Black Friday Event Full of Enlightening Discussion & Bright Possibilities

Black Friday Event Full of Enlightening Discussion & Bright Possibilities

Chefs & Experts

Black Friday Event Full of Enlightening Discussion & Bright Possibilities

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As usual on the night before the industry’s biggest restaurant show in Chicago, IL, food manufacturers, media, and suppliers came out in force for the annual ‘Color Party’ in the offices of The Food Channel® parent company, NOBLE.

A normally flamboyant event in which guests dress in the color theme, this year’s party featured a lot less color and a bit less party—but maintained a positive focus on the future as food professionals discussed their strategies for growth during a dark economic time.

Lightened by trays of black sushi and recessionary-woe-dissolving ‘In-the-Black Berry Mojitos,’ the Black Friday mixer opened with the economic marketing perspective of NOBLE/CultureWaves Chief Insights Officer, Andy Ford (photo, above). Andy spoke of the urgent importance of building brands now by embracing the new social media technologies that enable one to join in conversations and nurture communities. Those who’ve created these strong relationships, he says, will be most poised to succeed when they emerge from the recession.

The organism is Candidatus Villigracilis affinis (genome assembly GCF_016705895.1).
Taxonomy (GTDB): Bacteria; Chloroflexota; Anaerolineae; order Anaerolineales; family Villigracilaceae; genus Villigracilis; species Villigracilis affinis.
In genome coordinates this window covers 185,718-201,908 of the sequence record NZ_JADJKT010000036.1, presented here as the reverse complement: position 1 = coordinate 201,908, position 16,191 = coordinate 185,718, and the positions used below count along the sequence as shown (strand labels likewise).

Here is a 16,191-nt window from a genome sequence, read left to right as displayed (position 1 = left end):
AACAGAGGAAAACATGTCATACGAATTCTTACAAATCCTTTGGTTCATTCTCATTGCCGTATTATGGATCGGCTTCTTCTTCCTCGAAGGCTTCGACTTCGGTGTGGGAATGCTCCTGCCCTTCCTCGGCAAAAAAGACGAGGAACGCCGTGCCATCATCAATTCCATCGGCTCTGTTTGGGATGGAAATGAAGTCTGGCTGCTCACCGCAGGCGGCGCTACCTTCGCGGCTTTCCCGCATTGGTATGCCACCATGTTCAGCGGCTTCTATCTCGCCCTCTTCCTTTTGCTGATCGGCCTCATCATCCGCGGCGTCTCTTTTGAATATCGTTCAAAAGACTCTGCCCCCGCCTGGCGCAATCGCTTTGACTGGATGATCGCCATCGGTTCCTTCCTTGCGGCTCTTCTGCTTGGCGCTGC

President Julie Tumy (in photo at left) also announced the recently formed alliance with foodservice social media site, FohBoh (front of house, back of house). Giving food manufacturers real-time access to the professional market, the alliance, along with Noble’s proprietary research into the operator/chef target, will enable industry professionals to develop products and messaging with unprecedented relevance for those customers.

During the remainder of the evening, the Food Channel® crew interviewed foodservice industry leaders, in categories ranging from sustainable foods and paper cups to technology and publishing.

Watch for additional stories on what the food industry is currently doing to weather the economic storm.

Interestingly, several manufacturers indicated that while they suffered in some markets, they made up for those losses in others. And overwhelmingly, the themes of better value, more innovation, and closer relationships to one’s customers prevailed as the essential ways to ease the economic pain and to come out on top when once again the industry sees brighter days ahead.

Reported by Sabrina Robb.

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